Martin E. Marty

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Martin E. Marty
Marty speaking at Shimer College in 2013
Martin Emil Marty

(1928-02-05) February 5, 1928 (age 96)
  • Elsa Marty
    (m. 1952; died 1981)
  • Harriet Marty
    (m. 1982)
Ecclesiastical career
ReligionChristianity (Lutheran)
Academic background
Alma mater
ThesisThe Uses of Infidelity[7] (1956)
Academic work
Sub-disciplineHistory of religion
InstitutionsUniversity of Chicago
Doctoral students
Notable worksRighteous Empire (1970)
Notable ideasPublic theology

Martin Emil Marty (born February 5, 1928) is an American Lutheran religious scholar who has written extensively on religion in the United States.

Early life and education[edit]

Marty was born on February 5, 1928, in West Point, Nebraska, and raised in Iowa and Nebraska. He was a member of the Lutheran Church–Missouri Synod and was educated at Concordia College, Milwaukee, Wisconsin and Concordia Seminary, St. Louis, Missouri. Marty continued with graduate work, receiving a Doctor of Philosophy degree from the University of Chicago in 1956. He served as a Lutheran pastor from 1952 to 1967 in the suburbs of Chicago.[6]


From 1963 to 1998 Marty taught at the University of Chicago Divinity School, eventually holding an endowed chair, the Fairfax M. Cone Distinguished Service Professorship. His more than 130 doctoral advisees at the University of Chicago include M. Craig Barnes, Jonathan M. Butler, Vincent Harding, Jeffrey Kaplan, James R. Lewis, and John G. Stackhouse Jr.[8]

Marty served as president of the American Academy of Religion, the American Society of Church History, and the American Catholic Historical Association. He was the founding president and later the George B. Caldwell Scholar-in-Residence at the Park Ridge Center for the Study of Health, Faith, and Ethics. He has served on two US presidential commissions and was director of both the Fundamentalism Project of the American Academy of Arts and Sciences and the Public Religion Project at the University of Chicago sponsored by the Pew Charitable Trusts. He has served at St. Olaf College in Northfield, Minnesota, since 1988 as Regent, Board Chair, Interim President in late 2000, and since 2002 as Senior Regent.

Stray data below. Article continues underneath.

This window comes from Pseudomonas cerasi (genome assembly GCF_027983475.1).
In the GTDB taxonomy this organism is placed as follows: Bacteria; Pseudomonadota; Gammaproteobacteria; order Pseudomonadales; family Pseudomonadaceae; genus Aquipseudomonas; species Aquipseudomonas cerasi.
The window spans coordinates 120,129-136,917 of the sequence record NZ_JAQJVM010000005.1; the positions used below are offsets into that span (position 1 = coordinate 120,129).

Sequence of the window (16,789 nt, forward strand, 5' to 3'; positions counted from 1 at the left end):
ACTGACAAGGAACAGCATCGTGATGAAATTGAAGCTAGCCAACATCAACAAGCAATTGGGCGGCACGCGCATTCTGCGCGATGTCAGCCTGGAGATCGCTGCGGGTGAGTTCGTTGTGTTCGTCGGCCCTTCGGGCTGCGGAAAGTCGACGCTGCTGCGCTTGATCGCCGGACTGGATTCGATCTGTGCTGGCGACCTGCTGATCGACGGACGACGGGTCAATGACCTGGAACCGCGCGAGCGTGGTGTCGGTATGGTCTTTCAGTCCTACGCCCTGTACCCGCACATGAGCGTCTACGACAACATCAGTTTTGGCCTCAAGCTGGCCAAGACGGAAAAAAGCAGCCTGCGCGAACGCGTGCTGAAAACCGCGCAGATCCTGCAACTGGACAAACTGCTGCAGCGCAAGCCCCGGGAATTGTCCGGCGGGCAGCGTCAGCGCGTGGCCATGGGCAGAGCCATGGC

Marty retired on his seventieth birthday. He holds emeritus status at the University of Chicago; he served as Robert W. Woodruff Visiting Professor of Interdisciplinary Studies at Emory University 2003–2004. His first wife, Elsa, died and he married again, to Harriet. He has seven children (including two foster children), among whom are John Marty, a Minnesota State Senator,[9] and Peter Marty, who hosted the ELCA radio ministry Grace Matters from 2005 to 2009; and is now publisher of The Christian Century magazine and senior pastor of St. Paul Lutheran Church in Davenport, Iowa.[10]

The Martin E. Marty Award for the Public Understanding of Religion is named for Marty and has been awarded annually since 1996.[11]

Awards and accolades[edit]

Marty has received numerous honors, including the National Humanities Medal, the Medal of the American Academy of Arts and Sciences, the University of Chicago Alumni Medal, the Distinguished Service Medal of the Association of Theological Schools, and 80 honorary doctorates. In 1991, Marty was awarded an honorary Doctor of Humane Letters (LHD) degree from Whittier College.[12]

Named in his honor, the Martin Marty Center for the Advanced Study of Religion is the University of Chicago Divinity School's institute for interdisciplinary research in all fields of the academic study of religion. He is an elected member of the American Antiquarian Society and of the American Philosophical Society[13] and is the Mohandas M. K. Gandhi Fellow of the American Academy of Political and Social Sciences.

Marty was inducted as a Laureate of The Lincoln Academy of Illinois and awarded the Order of Lincoln (the State's highest honor) by the Governor of Illinois in 1998 in the field of Religion.[14]